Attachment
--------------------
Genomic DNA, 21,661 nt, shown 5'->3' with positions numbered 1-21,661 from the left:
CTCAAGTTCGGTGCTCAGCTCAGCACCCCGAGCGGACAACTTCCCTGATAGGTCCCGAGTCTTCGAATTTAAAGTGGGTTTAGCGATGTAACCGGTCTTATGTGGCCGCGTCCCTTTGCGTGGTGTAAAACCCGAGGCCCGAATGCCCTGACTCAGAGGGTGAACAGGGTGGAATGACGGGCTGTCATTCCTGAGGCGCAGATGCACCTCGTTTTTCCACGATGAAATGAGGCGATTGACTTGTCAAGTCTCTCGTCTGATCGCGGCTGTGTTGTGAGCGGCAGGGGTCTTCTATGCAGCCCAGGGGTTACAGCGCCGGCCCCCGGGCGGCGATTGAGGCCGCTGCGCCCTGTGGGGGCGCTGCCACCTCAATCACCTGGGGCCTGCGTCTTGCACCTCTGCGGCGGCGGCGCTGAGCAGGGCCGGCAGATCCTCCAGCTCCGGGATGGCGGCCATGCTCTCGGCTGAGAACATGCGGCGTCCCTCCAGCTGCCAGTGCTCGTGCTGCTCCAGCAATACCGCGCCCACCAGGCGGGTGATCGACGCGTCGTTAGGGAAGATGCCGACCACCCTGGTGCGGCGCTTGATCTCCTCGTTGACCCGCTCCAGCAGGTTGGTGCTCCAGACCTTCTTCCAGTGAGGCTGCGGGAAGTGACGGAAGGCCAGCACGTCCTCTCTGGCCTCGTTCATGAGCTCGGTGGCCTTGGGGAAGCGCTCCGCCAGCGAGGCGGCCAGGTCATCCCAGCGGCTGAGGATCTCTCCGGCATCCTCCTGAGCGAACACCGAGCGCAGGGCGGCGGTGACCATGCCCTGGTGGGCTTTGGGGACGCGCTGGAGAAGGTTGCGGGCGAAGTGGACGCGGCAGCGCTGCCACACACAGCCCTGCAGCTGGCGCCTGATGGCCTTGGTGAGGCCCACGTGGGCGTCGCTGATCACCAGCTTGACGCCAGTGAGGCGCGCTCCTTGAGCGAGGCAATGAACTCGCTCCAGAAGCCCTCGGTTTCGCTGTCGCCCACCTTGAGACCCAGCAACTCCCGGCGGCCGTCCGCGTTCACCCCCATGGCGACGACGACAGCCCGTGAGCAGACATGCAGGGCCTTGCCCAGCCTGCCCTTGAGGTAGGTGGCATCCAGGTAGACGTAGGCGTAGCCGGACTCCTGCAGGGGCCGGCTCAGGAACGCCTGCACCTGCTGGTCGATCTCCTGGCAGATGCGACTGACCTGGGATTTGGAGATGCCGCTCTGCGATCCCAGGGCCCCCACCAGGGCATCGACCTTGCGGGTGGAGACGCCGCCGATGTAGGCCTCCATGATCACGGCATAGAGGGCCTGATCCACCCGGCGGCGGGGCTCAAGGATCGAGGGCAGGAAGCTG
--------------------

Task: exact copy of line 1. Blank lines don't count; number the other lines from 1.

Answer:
Genomic DNA, 21,661 nt, shown 5'->3' with positions numbered 1-21,661 from the left: